This was Bruce's graduation in 1972.  You can see the house, the connecting shed which was two stories high, and the barn.  L to R  Jim Foster, Marguerite Martin, Ernie Hunter, Vesta Horr, Amanda Martin, Steve Hunter, Bruce Foster, Ginny Foster, Kaye, Ralph Fullerton (This means that Herky and Thelma were taking pictures!)

My parents were both teachers.  Mom taught Special Ed.  Some years she had Resource students and some years she had the more profoundly handicapped students.  She was very patient with them and helped me learn to not be afraid of people who were different,  Dad taught junior high metals shop.  He didn't really believe in limits and he had those kids doing all sorts of projects that JH aged students would not be allowed to do now.

My parents were active in the community.  They were on every committee and helped with every celebration.  My mom was very active in BPW (Business and Professional Women's Club).  My dad took photos of every event for the little community newspaper.  They served the Centenary United Methodist Church in many ways.  And better yet. . . they taught me to do the same.

This is my Dad, Herky Foster, playing Santa and passing out candy canes at the end of one of my dance recitals for the Bradley Adams School of Dance. 

Our home was open to whoever needed a place to be.  I remember holidays with lots of family members around.  My favorite Christmas memories are from when I was about 5-9 years old.  Aunt Thelma and Uncle Ralph always stayed up at the Towne Motel, which I thought was very fancy. Some years there were random people at our house on holidays who just needed a place to be.  I remember the excitement of going to the tiny little airport in Waterville, Maine to pick up Steve as he came home on leave from the Army or to pick up my other dad, Rod, who was flying in from somewhere exotic like Minneapolis or Los Angeles.  Jim came home from New York, looking a lot different than the clean cut young man who had graduated from Kents Hill.  As my brothers got married and started having children, it was a celebration when they came for Christmas.  Their wives helped incorporate new traditions into our family.  Those were years of transition though, as some of the older members of the family were no longer with us.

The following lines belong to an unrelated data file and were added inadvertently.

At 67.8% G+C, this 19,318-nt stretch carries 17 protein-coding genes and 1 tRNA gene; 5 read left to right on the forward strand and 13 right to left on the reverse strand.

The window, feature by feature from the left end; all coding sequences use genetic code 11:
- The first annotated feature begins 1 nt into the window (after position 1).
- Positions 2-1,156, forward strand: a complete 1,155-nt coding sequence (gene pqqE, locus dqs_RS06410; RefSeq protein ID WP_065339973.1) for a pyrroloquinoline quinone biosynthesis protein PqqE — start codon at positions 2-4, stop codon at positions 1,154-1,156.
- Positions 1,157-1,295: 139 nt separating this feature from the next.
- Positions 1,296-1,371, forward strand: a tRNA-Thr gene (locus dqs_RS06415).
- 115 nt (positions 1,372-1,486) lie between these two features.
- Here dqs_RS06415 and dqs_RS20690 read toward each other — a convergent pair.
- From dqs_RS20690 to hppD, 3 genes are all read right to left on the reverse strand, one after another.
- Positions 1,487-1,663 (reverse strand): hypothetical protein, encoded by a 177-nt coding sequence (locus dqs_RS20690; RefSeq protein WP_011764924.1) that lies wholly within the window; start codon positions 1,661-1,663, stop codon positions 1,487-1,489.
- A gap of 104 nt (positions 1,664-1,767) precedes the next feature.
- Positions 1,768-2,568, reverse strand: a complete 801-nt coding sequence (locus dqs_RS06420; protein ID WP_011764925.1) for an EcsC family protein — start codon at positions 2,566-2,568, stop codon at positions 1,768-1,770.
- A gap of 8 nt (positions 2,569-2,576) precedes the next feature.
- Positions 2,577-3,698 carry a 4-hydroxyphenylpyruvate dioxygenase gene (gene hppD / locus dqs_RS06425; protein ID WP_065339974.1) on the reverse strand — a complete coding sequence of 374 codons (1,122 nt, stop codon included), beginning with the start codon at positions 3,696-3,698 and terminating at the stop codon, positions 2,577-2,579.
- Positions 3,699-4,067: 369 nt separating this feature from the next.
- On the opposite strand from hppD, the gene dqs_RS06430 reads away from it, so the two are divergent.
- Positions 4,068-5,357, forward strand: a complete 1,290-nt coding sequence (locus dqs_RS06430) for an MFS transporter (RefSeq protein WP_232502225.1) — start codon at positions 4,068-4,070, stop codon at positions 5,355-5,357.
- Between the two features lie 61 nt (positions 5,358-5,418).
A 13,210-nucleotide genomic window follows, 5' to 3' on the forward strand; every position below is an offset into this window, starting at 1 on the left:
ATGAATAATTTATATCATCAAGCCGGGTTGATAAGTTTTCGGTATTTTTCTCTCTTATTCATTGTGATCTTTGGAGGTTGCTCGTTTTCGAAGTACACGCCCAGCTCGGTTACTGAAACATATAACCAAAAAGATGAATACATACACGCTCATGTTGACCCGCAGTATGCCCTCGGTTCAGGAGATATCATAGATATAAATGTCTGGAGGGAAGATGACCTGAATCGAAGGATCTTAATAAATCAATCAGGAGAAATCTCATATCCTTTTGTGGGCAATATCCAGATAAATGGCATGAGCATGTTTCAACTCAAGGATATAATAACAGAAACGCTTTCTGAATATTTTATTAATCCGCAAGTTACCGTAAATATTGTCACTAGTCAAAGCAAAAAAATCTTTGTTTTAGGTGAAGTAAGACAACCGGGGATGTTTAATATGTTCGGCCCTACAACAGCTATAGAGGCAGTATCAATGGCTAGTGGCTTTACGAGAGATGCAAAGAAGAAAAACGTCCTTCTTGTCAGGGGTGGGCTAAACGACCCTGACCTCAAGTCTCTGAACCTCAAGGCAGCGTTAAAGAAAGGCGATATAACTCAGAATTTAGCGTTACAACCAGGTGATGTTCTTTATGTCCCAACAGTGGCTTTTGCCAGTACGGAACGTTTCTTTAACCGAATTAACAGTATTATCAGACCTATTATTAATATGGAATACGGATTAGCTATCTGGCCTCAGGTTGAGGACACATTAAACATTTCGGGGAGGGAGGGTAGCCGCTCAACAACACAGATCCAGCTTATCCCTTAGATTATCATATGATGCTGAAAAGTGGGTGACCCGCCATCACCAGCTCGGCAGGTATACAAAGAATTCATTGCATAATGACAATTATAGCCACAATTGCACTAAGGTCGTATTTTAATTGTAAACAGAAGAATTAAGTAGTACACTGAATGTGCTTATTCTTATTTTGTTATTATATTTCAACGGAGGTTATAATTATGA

Jim Foster

Christmas was always fun.  The tree was set up in the Blue Room.  It usually had blue lights and ornaments and LOTS of tinsel.  I have always loved shiny things! 
Kaye in the Blue Room before a recital

On Christmas Eve we would have our feast.  It was usually roast beef and it was one of the few times during the year that we ate in the Dining Room. 

From front left, around the table- Ralph Fullerton, Ginny Foster, Kaye Hunter, Rod Hunter, Steve Hunter, Amanda Martin, Herky Foster, Jim Foster, Marguerite Martin, Bruce Foster

Dad (Herman Foster), Nana (Amanda Martin), Mrs. Rogers, Mary Rogers

After dinner there was lots of visiting.  I am sure that the ladies washed the dishes.  I remember watching Christmas specials.  Around 11:00pm we would head to Centenary United Methodist Church on the Dr. Mann Road to attend the Christmas Eve Service.  My favorite part of that service was that the last candle of the advent candles was lit that night.  Then, that symbolic light of Christ was passed throughout the congregation until everyone in the congregation had a lit candle.  This was done while singing "Silent Night."  Then the challenge was to see if we could make it all the way home with at least one lit candle.  Can you imagine? 

We would get home, light another candle, and put out treats for Santa.  By that time it was so late that I didn't have too much trouble falling asleep!

Christmas Morning began with me running through the house with bells to wake everyone up.  No matter when I got up, my mom always seemed to be up before me.  I wonder now if she ever went to bed?  I know that she and Aunt Thelma stayed up and wrapped the stocking stuffers and such. . .